What is rou jia mo?

Author: Tony Tan
Photography: Photo by @berlinfoodstories

While it's not as ubiquitous as Cantonese sweet and sour pork or Hainanese chicken rice, China's pork burger, rou jia mo, is having its moment in the sun. Rou jia mo (also written roujiamo) is a xiao chi - China's version of a "small eat" or snack. Rou means meat and jia means to place the filling into the mo, or bread.

Originally from Shaanxi province in north-western China, the street food is mostly made with long-simmered pork, fragrant from a mix of cardamom, cloves and star anise. There are also lamb and beef versions that are given extra kick with the addition of chillies and cumin. But whatever the protein, you can expect the meat to be topped with coriander and green peppers for freshness. The meat is served on round, slightly chewy, crusty flatbread. Historically, the bread would be baked in clay ovens, but now it's most commonly cooked on a skillet.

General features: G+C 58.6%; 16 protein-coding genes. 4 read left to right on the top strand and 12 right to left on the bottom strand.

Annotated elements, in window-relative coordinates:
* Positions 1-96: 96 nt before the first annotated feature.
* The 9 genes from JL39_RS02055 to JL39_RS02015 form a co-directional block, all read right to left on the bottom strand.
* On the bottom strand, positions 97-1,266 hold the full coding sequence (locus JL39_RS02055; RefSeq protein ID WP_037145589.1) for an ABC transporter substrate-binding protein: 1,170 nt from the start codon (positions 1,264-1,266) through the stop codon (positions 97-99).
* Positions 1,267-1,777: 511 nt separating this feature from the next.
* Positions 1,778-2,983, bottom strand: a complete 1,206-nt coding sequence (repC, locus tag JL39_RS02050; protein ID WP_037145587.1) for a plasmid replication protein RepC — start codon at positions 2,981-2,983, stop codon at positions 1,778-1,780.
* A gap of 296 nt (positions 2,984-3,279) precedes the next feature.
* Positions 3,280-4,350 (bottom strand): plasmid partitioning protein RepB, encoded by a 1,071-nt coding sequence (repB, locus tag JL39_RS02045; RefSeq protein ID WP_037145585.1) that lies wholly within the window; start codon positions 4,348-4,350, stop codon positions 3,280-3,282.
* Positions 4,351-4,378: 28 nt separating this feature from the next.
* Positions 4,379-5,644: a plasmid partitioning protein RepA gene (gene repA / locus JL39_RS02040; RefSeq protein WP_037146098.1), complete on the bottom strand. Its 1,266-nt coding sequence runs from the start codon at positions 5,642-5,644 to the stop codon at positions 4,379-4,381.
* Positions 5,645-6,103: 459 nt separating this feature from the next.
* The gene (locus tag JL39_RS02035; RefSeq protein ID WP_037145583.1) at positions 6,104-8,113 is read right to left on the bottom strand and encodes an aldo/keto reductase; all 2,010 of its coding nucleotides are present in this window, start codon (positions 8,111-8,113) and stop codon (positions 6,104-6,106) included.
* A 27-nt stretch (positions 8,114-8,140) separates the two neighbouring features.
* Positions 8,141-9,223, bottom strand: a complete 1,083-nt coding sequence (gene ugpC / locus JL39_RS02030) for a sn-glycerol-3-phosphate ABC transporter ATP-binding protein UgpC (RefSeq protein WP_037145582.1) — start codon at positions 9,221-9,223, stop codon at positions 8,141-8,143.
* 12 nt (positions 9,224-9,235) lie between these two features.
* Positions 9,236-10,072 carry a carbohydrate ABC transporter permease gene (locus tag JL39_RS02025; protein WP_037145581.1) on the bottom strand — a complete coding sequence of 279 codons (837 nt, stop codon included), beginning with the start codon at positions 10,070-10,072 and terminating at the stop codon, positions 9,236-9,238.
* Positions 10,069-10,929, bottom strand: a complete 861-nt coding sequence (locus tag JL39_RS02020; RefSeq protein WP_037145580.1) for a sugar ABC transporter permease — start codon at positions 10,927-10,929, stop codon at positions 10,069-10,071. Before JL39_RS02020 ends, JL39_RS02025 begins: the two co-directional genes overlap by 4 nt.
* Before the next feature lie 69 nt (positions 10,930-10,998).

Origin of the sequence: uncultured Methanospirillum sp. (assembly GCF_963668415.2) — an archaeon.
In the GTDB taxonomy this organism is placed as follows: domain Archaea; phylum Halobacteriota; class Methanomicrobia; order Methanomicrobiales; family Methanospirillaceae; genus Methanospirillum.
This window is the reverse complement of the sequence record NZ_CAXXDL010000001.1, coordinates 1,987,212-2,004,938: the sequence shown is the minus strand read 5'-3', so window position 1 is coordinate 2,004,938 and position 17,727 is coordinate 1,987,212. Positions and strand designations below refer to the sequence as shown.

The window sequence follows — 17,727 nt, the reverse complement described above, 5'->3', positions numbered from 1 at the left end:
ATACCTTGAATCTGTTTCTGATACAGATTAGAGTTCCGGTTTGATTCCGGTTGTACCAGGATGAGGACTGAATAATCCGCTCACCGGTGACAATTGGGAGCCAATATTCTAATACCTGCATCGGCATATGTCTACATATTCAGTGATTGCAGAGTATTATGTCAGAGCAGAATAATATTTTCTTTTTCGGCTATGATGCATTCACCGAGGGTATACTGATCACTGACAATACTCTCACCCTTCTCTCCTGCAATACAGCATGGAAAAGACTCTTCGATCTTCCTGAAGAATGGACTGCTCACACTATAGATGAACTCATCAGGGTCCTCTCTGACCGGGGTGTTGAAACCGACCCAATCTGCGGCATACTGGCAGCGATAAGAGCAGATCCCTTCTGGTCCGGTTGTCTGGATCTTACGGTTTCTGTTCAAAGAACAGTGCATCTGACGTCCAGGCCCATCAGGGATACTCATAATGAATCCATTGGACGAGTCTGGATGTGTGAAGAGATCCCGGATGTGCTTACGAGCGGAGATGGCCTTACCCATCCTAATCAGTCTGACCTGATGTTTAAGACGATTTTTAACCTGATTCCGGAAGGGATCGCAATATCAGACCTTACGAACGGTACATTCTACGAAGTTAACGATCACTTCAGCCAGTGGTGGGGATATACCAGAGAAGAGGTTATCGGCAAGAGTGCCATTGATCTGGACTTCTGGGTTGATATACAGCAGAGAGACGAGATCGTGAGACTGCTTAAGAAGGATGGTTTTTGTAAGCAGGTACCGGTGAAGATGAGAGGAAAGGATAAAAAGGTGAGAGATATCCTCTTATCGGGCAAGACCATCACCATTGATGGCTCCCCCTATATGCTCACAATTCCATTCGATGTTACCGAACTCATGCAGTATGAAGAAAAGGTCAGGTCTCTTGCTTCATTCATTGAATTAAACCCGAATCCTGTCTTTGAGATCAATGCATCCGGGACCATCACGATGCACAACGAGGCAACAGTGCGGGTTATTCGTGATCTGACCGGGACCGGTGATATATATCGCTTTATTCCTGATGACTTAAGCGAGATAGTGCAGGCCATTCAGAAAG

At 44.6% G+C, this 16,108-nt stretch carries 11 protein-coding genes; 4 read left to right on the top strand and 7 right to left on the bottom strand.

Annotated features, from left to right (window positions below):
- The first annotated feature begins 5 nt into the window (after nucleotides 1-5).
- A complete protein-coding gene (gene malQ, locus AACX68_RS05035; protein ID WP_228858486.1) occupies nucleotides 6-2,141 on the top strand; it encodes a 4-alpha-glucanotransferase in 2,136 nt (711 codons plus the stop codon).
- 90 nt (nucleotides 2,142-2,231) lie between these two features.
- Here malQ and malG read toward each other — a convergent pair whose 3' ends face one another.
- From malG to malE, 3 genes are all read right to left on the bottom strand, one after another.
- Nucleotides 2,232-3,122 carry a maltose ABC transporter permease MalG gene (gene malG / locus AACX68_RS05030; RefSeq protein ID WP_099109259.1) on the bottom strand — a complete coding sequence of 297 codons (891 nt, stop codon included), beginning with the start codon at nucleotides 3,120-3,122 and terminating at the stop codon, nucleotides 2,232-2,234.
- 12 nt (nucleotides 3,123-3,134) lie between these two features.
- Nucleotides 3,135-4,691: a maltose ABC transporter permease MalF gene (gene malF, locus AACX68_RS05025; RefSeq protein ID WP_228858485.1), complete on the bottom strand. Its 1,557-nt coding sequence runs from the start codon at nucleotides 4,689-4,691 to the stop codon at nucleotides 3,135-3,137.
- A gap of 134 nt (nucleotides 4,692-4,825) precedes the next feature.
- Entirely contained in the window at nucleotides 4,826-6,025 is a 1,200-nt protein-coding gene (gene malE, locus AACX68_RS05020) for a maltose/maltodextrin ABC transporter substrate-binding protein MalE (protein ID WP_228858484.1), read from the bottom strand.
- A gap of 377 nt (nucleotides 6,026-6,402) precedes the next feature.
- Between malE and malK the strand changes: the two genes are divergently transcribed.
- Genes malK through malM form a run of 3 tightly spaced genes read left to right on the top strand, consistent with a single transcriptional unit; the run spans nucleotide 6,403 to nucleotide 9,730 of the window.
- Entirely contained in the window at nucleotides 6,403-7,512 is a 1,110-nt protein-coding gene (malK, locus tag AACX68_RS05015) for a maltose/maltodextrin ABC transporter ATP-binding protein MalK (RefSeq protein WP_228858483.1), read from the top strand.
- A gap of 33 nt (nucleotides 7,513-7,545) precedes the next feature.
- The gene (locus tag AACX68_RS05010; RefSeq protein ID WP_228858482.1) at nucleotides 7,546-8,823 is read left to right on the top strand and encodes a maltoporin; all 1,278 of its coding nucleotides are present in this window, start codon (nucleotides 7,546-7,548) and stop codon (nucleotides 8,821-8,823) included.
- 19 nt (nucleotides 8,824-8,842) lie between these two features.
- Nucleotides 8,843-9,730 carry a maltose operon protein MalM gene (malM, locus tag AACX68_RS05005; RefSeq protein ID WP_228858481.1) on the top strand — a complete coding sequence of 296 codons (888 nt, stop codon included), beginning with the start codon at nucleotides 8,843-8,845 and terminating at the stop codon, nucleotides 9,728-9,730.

This burger has yet to grace the hip restaurants around town, but it's popping up in Asian food courts and eateries such as Shaanxi-Style Restaurant in Melbourne's Box Hill, and Xi'an Cuisine in Sydney's Haymarket.

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